Header image by Joel Robinson

In ordinary conversations, people sometimes say that video gaming as a medium should be treated as a missionary faith—we should “get more people into gaming.” This is a common sentiment across hobbies. Aside from video games, I also spend a lot of time talking about Magic: The Gathering, literature, and philosophy. In each of these hobbies, the urge to recruit is there. Why should gamers want more gamers?

First, I will deal with the proposed benefit that more gamers create more demand, thus increasing the amount of games on offer. One counterpoint is: gaming is already mainstream. According to the ESA, almost half of Americans play video games. Gaming is not a burgeoning hobby or a hobby on its deathbed desperate for more life in the form of players and money. There’s already plenty of money, people, and content to go around. Also, how many more people have truly never been exposed to gaming and will, upon getting a taste of it, start regularly playing games? I am doubtful that games have that much more room to grow, seeing as how awareness is already so high. Most people know roughly what gaming is about, and if they’re interested they will play games. More than recruitment, an aging populace dying off and new children being born will be the biggest boon to growth. So, I don’t think games have that much room to grow via recruitment, and I don’t think they need growth.

Second, I’ll deal with the proposed benefit that more gamers will create a larger variety of games on offer. More players overall will not increase variety, but will just increase the demand for lowest-common-denominator schlock. After all, lowest-common denominator schlock is popular because it appeals to the lowest-common denominator. If you bring in people without discrimination, then you will mostly be bringing in the lowest-common denominator, so schlock will continue to reign.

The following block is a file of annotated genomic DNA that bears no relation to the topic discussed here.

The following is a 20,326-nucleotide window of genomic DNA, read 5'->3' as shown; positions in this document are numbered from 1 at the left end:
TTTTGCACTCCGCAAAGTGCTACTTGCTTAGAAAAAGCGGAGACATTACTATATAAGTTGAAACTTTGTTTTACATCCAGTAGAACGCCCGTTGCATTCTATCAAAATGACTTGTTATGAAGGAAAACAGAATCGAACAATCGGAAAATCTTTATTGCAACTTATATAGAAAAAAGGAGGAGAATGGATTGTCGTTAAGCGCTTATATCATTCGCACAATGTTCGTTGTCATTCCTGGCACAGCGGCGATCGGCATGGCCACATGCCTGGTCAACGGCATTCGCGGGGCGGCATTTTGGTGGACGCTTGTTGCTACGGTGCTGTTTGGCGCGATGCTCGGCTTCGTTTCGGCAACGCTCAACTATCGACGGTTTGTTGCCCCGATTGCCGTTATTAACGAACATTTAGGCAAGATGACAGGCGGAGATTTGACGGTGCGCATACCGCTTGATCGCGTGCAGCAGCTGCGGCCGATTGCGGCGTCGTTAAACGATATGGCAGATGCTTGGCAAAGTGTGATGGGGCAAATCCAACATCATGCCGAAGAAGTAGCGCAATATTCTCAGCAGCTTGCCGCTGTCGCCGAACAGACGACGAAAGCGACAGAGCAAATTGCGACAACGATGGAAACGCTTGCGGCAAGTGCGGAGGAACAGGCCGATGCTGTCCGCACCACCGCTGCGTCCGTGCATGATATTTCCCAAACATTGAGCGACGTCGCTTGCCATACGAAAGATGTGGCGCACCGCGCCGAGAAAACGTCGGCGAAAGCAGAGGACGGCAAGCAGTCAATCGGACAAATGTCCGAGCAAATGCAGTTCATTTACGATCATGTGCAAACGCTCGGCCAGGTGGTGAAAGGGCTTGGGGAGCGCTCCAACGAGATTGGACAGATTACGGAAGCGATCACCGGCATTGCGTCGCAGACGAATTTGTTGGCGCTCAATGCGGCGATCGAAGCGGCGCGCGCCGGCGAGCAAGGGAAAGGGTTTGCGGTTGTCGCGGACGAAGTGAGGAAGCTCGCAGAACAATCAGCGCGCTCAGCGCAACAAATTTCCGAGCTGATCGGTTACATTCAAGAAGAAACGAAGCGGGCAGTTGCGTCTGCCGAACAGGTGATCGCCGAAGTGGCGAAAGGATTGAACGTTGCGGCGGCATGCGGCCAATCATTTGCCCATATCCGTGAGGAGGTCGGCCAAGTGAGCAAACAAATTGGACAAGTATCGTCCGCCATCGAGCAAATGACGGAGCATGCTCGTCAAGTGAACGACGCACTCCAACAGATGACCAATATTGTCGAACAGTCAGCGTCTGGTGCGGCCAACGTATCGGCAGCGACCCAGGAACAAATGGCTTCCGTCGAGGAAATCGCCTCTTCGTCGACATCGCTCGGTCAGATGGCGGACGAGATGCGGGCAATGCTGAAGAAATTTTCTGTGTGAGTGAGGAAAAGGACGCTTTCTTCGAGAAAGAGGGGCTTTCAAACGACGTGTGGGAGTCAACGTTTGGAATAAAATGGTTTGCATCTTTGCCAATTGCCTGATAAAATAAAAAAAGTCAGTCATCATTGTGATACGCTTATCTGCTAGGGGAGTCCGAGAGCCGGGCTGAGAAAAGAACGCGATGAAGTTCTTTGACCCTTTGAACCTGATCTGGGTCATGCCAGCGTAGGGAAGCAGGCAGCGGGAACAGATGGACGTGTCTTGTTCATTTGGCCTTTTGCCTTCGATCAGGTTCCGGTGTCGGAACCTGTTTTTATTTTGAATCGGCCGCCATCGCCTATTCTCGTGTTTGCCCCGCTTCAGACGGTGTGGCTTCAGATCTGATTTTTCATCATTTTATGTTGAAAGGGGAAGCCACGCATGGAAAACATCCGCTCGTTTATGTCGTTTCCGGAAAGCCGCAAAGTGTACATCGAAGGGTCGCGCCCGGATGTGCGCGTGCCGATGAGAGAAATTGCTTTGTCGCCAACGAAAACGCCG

It may be true, though, that targeted recruitment of untapped demographics may increase variety in games. However, this variety will be superficial. Games may be thematically or aesthetically more various, but core gameplay won’t be radically changed by bringing in new demographics because those new demographics don’t have the knowledge required to demand gameplay innovation. Casual players can’t know what a meaningfully innovative game would look like. Their idea of variety is different stories, characters, settings, and themes. If you bring in more a ton of Native American mothers, you may get more games that feature mothers and Native Americans. However, that is not a significant or particularly desirable change if you care about games beyond the surface level. Meaningful gameplay innovation is driven by the demand of core gamers and the creativity of designers.

Finally, I’ll deal with the claim that increasing the appeal of gaming will breathe new life into dying gaming niches. On this point, I’d like to draw an analogy with the hobby of reading literature. It’s often opined by avid readers that “Twilight may be light fluff at best, but at least it gets the kids reading, right?” The problem with this claim is that there is no reason to believe people who start reading with Twilight ever go on to read books like Moby Dick. Similarly, “getting people into gaming” doesn’t mean bringing people into your niche of gaming, which is where you want them. You may get someone to enjoy Pokémon GO, but there’s no reason to believe they will necessarily or even probably move on to competitive Street Fighter, even if they now enjoy gaming as a hobby. In a hobby as large as games, there is no reason to believe that someone who enjoys one side of the spectrum will enjoy your end of it.

Acting as a marketer for the medium is pointless.


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